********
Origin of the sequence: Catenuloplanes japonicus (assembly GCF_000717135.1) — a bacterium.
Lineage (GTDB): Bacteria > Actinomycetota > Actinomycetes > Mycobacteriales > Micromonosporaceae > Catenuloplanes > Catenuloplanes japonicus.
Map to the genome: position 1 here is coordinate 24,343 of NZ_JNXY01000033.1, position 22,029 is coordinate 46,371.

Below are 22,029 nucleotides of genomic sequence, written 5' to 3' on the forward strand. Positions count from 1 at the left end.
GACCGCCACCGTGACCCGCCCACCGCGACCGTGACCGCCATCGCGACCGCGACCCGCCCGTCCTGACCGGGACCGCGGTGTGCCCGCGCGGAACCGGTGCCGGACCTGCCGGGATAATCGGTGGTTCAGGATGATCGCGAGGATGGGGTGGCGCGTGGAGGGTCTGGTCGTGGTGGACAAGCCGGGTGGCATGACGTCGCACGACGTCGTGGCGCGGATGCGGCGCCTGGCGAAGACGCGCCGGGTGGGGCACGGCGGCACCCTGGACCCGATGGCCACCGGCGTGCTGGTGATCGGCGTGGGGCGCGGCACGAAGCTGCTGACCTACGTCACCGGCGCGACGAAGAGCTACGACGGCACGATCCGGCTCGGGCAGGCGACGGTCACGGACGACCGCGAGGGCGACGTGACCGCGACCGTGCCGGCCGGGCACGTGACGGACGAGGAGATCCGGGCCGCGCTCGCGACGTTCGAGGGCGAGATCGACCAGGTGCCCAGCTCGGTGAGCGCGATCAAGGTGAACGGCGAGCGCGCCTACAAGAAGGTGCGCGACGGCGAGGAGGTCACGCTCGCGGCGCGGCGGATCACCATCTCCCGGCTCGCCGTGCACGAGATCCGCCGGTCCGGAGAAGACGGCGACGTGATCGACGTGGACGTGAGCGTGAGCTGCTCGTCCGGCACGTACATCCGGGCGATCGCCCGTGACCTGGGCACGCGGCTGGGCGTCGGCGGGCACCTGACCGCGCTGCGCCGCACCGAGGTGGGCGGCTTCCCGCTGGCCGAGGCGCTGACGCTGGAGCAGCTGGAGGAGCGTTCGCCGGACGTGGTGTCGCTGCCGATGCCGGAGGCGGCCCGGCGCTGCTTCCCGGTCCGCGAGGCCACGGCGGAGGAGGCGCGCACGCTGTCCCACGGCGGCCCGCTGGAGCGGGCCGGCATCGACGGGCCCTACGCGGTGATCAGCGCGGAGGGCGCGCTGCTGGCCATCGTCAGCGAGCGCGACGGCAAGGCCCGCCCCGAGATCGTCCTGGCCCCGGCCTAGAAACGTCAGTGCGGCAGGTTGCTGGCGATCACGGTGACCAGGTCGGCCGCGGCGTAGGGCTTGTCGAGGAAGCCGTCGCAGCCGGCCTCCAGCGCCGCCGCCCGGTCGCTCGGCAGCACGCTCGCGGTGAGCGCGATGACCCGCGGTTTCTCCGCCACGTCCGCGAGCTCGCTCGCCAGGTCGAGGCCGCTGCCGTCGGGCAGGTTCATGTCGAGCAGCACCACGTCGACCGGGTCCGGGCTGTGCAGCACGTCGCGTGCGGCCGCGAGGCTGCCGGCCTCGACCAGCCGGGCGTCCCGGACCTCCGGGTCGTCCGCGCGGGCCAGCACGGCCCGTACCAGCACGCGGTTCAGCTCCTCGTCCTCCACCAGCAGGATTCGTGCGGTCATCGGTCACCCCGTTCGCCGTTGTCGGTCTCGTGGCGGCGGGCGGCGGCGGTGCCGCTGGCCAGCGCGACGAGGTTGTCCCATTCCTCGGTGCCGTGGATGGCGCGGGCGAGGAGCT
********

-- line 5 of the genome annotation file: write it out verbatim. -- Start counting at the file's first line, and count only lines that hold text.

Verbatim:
GACCGCCACCGTGACCCGCCCACCGCGACCGTGACCGCCATCGCGACCGCGACCCGCCCGTCCTGACCGGGACCGCGGTGTGCCCGCGCGGAACCGGTGCCGGACCTGCCGGGATAATCGGTGGTTCAGGATGATCGCGAGGATGGGGTGGCGCGTGGAGGGTCTGGTCGTGGTGGACAAGCCGGGTGGCATGACGTCGCACGACGTCGTGGCGCGGATGCGGCGCCTGGCGAAGACGCGCCGGGTGGGGCACGGCGGCACCCTGGACCCGATGGCCACCGGCGTGCTGGTGATCGGCGTGGGGCGCGGCACGAAGCTGCTGACCTACGTCACCGGCGCGACGAAGAGCTACGACGGCACGATCCGGCTCGGGCAGGCGACGGTCACGGACGACCGCGAGGGCGACGTGACCGCGACCGTGCCGGCCGGGCACGTGACGGACGAGGAGATCCGGGCCGCGCTCGCGACGTTCGAGGGCGAGATCGACCAGGTGCCCAGCTCGGTGAGCGCGATCAAGGTGAACGGCGAGCGCGCCTACAAGAAGGTGCGCGACGGCGAGGAGGTCACGCTCGCGGCGCGGCGGATCACCATCTCCCGGCTCGCCGTGCACGAGATCCGCCGGTCCGGAGAAGACGGCGACGTGATCGACGTGGACGTGAGCGTGAGCTGCTCGTCCGGCACGTACATCCGGGCGATCGCCCGTGACCTGGGCACGCGGCTGGGCGTCGGCGGGCACCTGACCGCGCTGCGCCGCACCGAGGTGGGCGGCTTCCCGCTGGCCGAGGCGCTGACGCTGGAGCAGCTGGAGGAGCGTTCGCCGGACGTGGTGTCGCTGCCGATGCCGGAGGCGGCCCGGCGCTGCTTCCCGGTCCGCGAGGCCACGGCGGAGGAGGCGCGCACGCTGTCCCACGGCGGCCCGCTGGAGCGGGCCGGCATCGACGGGCCCTACGCGGTGATCAGCGCGGAGGGCGCGCTGCTGGCCATCGTCAGCGAGCGCGACGGCAAGGCCCGCCCCGAGATCGTCCTGGCCCCGGCCTAGAAACGTCAGTGCGGCAGGTTGCTGGCGATCACGGTGACCAGGTCGGCCGCGGCGTAGGGCTTGTCGAGGAAGCCGTCGCAGCCGGCCTCCAGCGCCGCCGCCCGGTCGCTCGGCAGCACGCTCGCGGTGAGCGCGATGACCCGCGGTTTCTCCGCCACGTCCGCGAGCTCGCTCGCCAGGTCGAGGCCGCTGCCGTCGGGCAGGTTCATGTCGAGCAGCACCACGTCGACCGGGTCCGGGCTGTGCAGCACGTCGCGTGCGGCCGCGAGGCTGCCGGCCTCGACCAGCCGGGCGTCCCGGACCTCCGGGTCGTCCGCGCGGGCCAGCACGGCCCGTACCAGCACGCGGTTCAGCTCCTCGTCCTCCACCAGCAGGATTCGTGCGGTCATCGGTCACCCCGTTCGCCGTTGTCGGTCTCGTGGCGGCGGGCGGCGGCGGTGCCGCTGGCCAGCGCGACGAGGTTGTCCCATTCCTCGGTGCCGTGGATGGCGCGGGCGAGGAGCT